'Docking Stations:' Designing a More Welcoming Architecture for a Post-2012 Framework to Combat Climate Change

By Petsonk, Annie | Duke Journal of Comparative & International Law, Spring 2009 | Go to article overview

'Docking Stations:' Designing a More Welcoming Architecture for a Post-2012 Framework to Combat Climate Change


Petsonk, Annie, Duke Journal of Comparative & International Law


INTRODUCTION

Different actions by countries with different circumstances will need different docking stations of support. So what tools will you create within the climate change regime to deliver on adaptation and mitigation? How will you use those tools to develop a self-financing climate compact?

--Yvo de Boer, Executive Secretary, United Nations Framework Convention on Climate Change, Statement at the high-level segment of the Conference of the Parties serving as the Meeting of the Parties to the Kyoto Protocol, Poznan, Poland, 11 December 2008. (1)

The nations of the world are all in this global boat together. It is not a boat of which only half will sink while the other half stays afloat. Unless we all pull our oars in the same direction and plug the large leaks as well as the small leaks, our ship will flounder and surely sink.

--U.S. Senator Robert C. Byrd, statement during floor debate on S. Res. 98, the "Byrd-Hagel Resolution," Cong. Rec. S8115, 25 July 1997.

The credibility of the United States is not enhanced when the administration negotiates a treaty that has no hope of ratification in the U.S. Senate.

--U.S. Senator Chuck Hagel, statement during floor debate on S. Res. 98., the "Byrd-Hagel Resolution," Cong. Rec. S8115, 25 July 1997.

In 2009, efforts to address global climate change are underway in a wide range of forums. Parties to the United Nations Framework Convention on Climate Change (UNFCCC) and its Kyoto Protocol aim to adopt, in Copenhagen, Denmark in December 2009, a new instrument to replace Kyoto, whose legally binding emissions caps expire in 2012. The G-8 Summit to be held in Maddalena, Italy, in July 2009; discussions in the Major Economies Forum (MEF) process; and heads of state discussions initiated by UN Secretary General Ban-Ki Moon are all expected to address climate change. In 2008, the European Union adopted a climate & energy package that aims to reduce EU emissions 20% below 1990 levels by 2020, and in January 2009 the European Commission released proposals for the design of a new instrument at Copenhagen. Legislation to cap U.S. greenhouse gas emissions will be considered in the U.S. Congress in 2009. The United States Environmental Protection Agency (EPA) is also expected to begin exercising its authority, recently reaffirmed by the Supreme Court, (2) to regulate carbon dioxide under the U.S. Clean Air Act, 42 U.S.C. sec. 7521(a)(1). And efforts are underway among U.S. states, working in partnership with other states and provinces around the world.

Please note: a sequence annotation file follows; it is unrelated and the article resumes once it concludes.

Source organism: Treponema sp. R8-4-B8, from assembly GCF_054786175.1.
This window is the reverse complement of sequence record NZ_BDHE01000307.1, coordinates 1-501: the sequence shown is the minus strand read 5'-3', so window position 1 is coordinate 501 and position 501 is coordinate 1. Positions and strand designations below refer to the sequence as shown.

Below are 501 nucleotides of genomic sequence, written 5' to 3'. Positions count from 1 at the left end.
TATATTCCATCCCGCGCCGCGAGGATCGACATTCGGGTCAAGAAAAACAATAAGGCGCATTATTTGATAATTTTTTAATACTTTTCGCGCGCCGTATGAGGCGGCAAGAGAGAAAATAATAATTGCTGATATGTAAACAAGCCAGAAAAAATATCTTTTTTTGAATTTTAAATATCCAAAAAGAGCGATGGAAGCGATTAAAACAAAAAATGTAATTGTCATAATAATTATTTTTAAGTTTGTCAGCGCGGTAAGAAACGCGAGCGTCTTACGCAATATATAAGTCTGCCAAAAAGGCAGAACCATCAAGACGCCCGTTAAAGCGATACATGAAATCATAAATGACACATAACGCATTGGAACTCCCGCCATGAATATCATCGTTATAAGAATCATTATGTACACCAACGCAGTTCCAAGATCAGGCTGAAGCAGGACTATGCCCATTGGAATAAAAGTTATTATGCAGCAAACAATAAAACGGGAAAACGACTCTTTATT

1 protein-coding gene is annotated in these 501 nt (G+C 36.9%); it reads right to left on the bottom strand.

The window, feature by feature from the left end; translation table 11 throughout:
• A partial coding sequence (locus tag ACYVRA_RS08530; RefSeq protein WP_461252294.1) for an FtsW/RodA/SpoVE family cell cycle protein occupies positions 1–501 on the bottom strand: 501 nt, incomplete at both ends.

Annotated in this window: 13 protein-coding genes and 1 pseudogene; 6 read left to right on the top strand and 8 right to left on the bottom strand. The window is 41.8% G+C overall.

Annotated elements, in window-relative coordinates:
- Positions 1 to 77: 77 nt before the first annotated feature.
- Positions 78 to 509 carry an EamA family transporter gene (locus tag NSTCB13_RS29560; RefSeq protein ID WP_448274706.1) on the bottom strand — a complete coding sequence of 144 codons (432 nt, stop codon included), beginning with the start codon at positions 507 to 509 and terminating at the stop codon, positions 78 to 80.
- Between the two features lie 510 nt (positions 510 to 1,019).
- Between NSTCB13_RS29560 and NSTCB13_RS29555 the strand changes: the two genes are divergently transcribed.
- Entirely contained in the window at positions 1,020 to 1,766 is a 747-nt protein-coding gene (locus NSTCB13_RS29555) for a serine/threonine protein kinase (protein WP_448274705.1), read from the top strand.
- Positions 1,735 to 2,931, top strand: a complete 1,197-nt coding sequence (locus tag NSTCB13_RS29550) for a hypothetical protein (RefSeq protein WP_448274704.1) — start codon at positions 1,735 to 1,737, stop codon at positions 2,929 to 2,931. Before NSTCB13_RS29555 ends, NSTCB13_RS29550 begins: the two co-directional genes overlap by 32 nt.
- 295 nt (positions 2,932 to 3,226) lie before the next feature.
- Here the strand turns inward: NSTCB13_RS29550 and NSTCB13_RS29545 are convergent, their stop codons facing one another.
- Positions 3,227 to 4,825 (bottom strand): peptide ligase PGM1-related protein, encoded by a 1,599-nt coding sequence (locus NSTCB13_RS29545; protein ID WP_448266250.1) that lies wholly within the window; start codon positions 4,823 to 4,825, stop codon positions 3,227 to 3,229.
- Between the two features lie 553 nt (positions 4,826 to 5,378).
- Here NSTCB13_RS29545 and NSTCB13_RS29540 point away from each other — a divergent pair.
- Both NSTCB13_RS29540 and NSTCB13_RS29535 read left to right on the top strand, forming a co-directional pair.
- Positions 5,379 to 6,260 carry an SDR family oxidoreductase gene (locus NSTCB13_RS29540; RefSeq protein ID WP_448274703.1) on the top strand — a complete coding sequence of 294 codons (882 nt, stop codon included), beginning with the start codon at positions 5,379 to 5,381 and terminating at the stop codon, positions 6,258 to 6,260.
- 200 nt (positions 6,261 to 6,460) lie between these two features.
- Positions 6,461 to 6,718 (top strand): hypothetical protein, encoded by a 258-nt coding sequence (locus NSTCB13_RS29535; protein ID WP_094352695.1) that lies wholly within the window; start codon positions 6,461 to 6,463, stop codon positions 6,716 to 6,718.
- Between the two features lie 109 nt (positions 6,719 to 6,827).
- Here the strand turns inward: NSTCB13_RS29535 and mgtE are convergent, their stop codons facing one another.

One point is consistently emerging from all of these discussions. To keep open options for realizing the objective of the UNFCCC, namely stabilization of atmospheric concentrations of greenhouse gases at a level and in a timeframe so as to avert dangerous climate change, (3) efforts to slow, stop and reverse the increase in greenhouse gases must move as rapidly as possible in all major emitting nations, including industrialized nations, emerging economic powers, and developing countries. It is the thesis of this paper that the chances for realizing the objective of the UNFCCC can be improved significantly if governments construct cap-and-trade markets for global warming pollution, and if they include, in both the national legislation and any new international climate accord creating these cap-trade markets, what I call 'docking stations' (4)--i.e., provisions that welcome, rather than ward off, the participation of major emitting nations.

To some readers, such a thesis may sound obvious, or even trivial, on first reading. Of course all major emitting nations should be encouraged to join global efforts to cut emissions. Some recent scholarship, pointing to the lack of broad participation in emissions caps, has suggested that, rather than trying to expand emissions cap-and-trade markets to include new nations, it would be preferable instead to cut "political deals . …

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